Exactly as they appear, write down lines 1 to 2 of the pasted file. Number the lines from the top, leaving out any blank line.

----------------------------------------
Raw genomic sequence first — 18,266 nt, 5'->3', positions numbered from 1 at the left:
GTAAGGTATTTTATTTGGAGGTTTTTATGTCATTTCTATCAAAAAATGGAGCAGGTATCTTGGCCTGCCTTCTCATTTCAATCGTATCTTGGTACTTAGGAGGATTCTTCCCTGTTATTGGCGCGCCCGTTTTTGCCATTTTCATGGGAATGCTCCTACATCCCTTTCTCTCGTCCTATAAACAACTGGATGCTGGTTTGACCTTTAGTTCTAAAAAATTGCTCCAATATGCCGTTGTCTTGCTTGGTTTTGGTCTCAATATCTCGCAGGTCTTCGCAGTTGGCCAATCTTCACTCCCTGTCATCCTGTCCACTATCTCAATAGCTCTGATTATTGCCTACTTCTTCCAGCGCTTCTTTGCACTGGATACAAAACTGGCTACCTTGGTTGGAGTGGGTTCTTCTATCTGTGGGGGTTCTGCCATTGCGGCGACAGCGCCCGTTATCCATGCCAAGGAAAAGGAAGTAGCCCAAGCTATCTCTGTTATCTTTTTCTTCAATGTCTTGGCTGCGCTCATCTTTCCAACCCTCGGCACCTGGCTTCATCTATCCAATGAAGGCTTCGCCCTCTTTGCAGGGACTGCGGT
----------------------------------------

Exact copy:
Raw genomic sequence first — 18,266 nt, 5'->3', positions numbered from 1 at the left:
GTAAGGTATTTTATTTGGAGGTTTTTATGTCATTTCTATCAAAAAATGGAGCAGGTATCTTGGCCTGCCTTCTCATTTCAATCGTATCTTGGTACTTAGGAGGATTCTTCCCTGTTATTGGCGCGCCCGTTTTTGCCATTTTCATGGGAATGCTCCTACATCCCTTTCTCTCGTCCTATAAACAACTGGATGCTGGTTTGACCTTTAGTTCTAAAAAATTGCTCCAATATGCCGTTGTCTTGCTTGGTTTTGGTCTCAATATCTCGCAGGTCTTCGCAGTTGGCCAATCTTCACTCCCTGTCATCCTGTCCACTATCTCAATAGCTCTGATTATTGCCTACTTCTTCCAGCGCTTCTTTGCACTGGATACAAAACTGGCTACCTTGGTTGGAGTGGGTTCTTCTATCTGTGGGGGTTCTGCCATTGCGGCGACAGCGCCCGTTATCCATGCCAAGGAAAAGGAAGTAGCCCAAGCTATCTCTGTTATCTTTTTCTTCAATGTCTTGGCTGCGCTCATCTTTCCAACCCTCGGCACCTGGCTTCATCTATCCAATGAAGGCTTCGCCCTCTTTGCAGGGACTGCGGT